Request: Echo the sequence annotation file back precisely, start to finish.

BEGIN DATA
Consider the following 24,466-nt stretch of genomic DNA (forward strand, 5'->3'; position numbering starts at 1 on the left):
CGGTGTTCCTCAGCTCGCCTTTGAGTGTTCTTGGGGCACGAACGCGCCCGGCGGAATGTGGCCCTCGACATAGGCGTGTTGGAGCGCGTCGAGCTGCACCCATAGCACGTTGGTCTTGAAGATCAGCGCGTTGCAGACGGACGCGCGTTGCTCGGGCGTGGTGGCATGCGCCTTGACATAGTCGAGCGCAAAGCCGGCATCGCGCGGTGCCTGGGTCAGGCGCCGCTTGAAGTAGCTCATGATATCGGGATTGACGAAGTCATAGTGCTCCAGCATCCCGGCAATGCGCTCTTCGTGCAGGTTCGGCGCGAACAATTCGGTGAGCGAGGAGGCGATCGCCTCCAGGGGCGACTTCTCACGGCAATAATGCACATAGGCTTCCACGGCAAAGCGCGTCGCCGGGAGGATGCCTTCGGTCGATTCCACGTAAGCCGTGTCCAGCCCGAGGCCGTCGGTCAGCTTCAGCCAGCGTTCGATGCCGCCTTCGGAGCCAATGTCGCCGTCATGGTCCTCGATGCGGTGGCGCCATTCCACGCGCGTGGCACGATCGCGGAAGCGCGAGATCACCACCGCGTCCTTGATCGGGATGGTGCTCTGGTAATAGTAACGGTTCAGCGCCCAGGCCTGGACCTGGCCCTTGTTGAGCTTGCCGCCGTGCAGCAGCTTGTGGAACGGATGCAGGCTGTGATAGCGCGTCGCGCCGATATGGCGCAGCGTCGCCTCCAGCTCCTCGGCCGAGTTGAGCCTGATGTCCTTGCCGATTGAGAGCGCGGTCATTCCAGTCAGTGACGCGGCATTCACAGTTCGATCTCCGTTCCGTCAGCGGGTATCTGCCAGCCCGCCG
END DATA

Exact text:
Consider the following 24,466-nt stretch of genomic DNA (forward strand, 5'->3'; position numbering starts at 1 on the left):
CGGTGTTCCTCAGCTCGCCTTTGAGTGTTCTTGGGGCACGAACGCGCCCGGCGGAATGTGGCCCTCGACATAGGCGTGTTGGAGCGCGTCGAGCTGCACCCATAGCACGTTGGTCTTGAAGATCAGCGCGTTGCAGACGGACGCGCGTTGCTCGGGCGTGGTGGCATGCGCCTTGACATAGTCGAGCGCAAAGCCGGCATCGCGCGGTGCCTGGGTCAGGCGCCGCTTGAAGTAGCTCATGATATCGGGATTGACGAAGTCATAGTGCTCCAGCATCCCGGCAATGCGCTCTTCGTGCAGGTTCGGCGCGAACAATTCGGTGAGCGAGGAGGCGATCGCCTCCAGGGGCGACTTCTCACGGCAATAATGCACATAGGCTTCCACGGCAAAGCGCGTCGCCGGGAGGATGCCTTCGGTCGATTCCACGTAAGCCGTGTCCAGCCCGAGGCCGTCGGTCAGCTTCAGCCAGCGTTCGATGCCGCCTTCGGAGCCAATGTCGCCGTCATGGTCCTCGATGCGGTGGCGCCATTCCACGCGCGTGGCACGATCGCGGAAGCGCGAGATCACCACCGCGTCCTTGATCGGGATGGTGCTCTGGTAATAGTAACGGTTCAGCGCCCAGGCCTGGACCTGGCCCTTGTTGAGCTTGCCGCCGTGCAGCAGCTTGTGGAACGGATGCAGGCTGTGATAGCGCGTCGCGCCGATATGGCGCAGCGTCGCCTCCAGCTCCTCGGCCGAGTTGAGCCTGATGTCCTTGCCGATTGAGAGCGCGGTCATTCCAGTCAGTGACGCGGCATTCACAGTTCGATCTCCGTTCCGTCAGCGGGTATCTGCCAGCCCGCCG